Fewer Tumors Recur With DCIS After Excision Plus Radiotherapy

Pam Harrison

May 23, 2011

May 23, 2011 — Significantly fewer patients with ductal carcinoma in situ (DCIS) experience a recurrence when treated with excision plus radiation therapy (RT) compared with excision alone.

However, when tumors recur in patients who are treated with additional RT, they are significantly more likely to be invasive cancer, according to results of a study presented at the American Society of Breast Surgeons (ASBS) 12th Annual Meeting.

Tumors that recur in patients who have been irradiated are also significantly more likely to occur in a different quadrant of the breast than tumors that recur after excision alone. Recurrences after excision plus RT are also more likely to take significantly longer to recur than tumors that recur after excision alone.

"This is the first study to focus on the pattern of recurrence in DCIS patients treated with lumpectomy," Janie Weng Grumley, MD, University of Southern California, Los Angeles, told a press conference here. "[And although] RT accompanied by wide local excision of DCIS reduces local cancer recurrence by 50%, when the cancer comes back, we found major differences in the recurrence pattern between patients who did and did not receive RT."

Prospective Data Reveal Recurrence Patterns

Data were prospectively collected on a total of 1014 patients with DCIS who had undergone breast-conserving therapy. Some 651 patients had no RT after excision, whereas 363 received postoperative RT. Mean follow-up for the excision alone group was 72 months, whereas the mean follow-up for the excision plus RT group was 109 months, a difference that was statistically significant (P < .01) but that reflects the fact that excision alone has not been accepted as an alternative approach to DCIS until fairly recently, Dr. Grumley noted.

At 10 years, the probability of any local recurrence among patients in the excision alone group was 30% compared with 18% for the excision plus RT group. Some 37% of tumors that recurred in the excision alone group were invasive vs 57% of those in the excision plus RT group. The mean time to any local recurrence was 53 months in the excision alone group vs 90 months in the excision plus RT group.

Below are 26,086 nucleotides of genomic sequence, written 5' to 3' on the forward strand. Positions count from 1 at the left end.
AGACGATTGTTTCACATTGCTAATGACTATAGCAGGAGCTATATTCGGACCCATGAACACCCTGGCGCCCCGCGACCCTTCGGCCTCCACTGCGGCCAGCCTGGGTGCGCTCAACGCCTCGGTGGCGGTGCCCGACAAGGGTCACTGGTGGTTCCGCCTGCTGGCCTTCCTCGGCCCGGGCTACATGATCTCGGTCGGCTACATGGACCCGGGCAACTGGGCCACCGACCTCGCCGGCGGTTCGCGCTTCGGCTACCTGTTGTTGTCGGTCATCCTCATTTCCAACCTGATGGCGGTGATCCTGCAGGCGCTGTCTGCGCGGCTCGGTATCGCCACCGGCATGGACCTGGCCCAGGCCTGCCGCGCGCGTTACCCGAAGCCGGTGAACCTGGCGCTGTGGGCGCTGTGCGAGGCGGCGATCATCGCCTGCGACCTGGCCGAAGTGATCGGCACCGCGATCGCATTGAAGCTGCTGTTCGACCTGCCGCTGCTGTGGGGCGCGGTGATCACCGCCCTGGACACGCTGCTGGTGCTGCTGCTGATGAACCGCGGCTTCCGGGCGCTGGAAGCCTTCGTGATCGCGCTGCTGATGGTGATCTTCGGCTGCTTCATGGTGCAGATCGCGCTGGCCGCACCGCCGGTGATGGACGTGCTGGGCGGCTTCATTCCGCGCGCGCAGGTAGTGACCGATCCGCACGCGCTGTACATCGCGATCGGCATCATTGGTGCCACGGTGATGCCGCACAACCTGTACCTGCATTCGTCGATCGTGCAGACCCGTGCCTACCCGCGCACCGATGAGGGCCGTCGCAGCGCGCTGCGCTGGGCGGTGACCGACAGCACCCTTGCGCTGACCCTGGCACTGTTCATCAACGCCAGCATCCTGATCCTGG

In addition, only 10% of recurring tumors in the excision alone group recurred in a different quadrant of the breast vs 28% of tumors that recurred in patients treated with excision plus RT, suggesting that women who receive additional RT are more at risk for a new primary cancer than women treated with excision alone.

Moreover, only 9% of patients in the excision alone group experienced recurrence after 10 years compared with 33% of the excision alone group.

Table. Tumor Recurrence in Patients Receiving Excision Alone and Those Receiving Excision With RT

Recurrence Excision Alone Excision With RT P Value
10-Year probability of any local recurrence, % 30 18 <.001
Invasive local recurrence, % 37 57 .009
Mean time to local recurrence, mo 53 90 <.001
Different quadrant, % 10 28 .0016
Recurrence after 10 years, % 9 33 <.001

RT = radiation therapy

Dr. Grumsley's team also found that there was a slight but statistically significant breast cancer–specific survival advantage for the excision alone group at 99.7% at 10 years vs 98.3% (P = .01). "A lot of patients think that after 5 years there is no need to think about cancer anymore, I'm safe, but you have to be aware of the fact that cancers [that have been treated with RT] can recur much later on — after 5 years," Dr. Grumley told Medscape Medical News. "So there is a very different pattern or recurrence depending on how patients are treated. The main conclusion to this study is that we have to follow patients who receive RT in a different way."

An ASBS spokesperson, Deanna Attai, MD, of the Center For Breast Care Inc, of Burbank, California, told Medscape Medical News that there is no doubt that RT is an important treatment modality for patients with breast cancer because "Investigators clearly showed that recurrence rates were much lower in women who received RT than those who did not."

On the other hand, women develop recurrences after initial treatment of their breast cancer, and for some of them, "it may not be in that 5-year window that we all like to think about. So a woman who has had breast cancer needs life-long surveillance because breast cancer can recur much later than within that 5-year window."

Dr. Grumley and Dr. Attai have disclosed no relevant financial relationships.

American Society of Breast Surgeons (ASBS) 12th Annual Meeting: Abstract 1642. Presented April 29, 2001.


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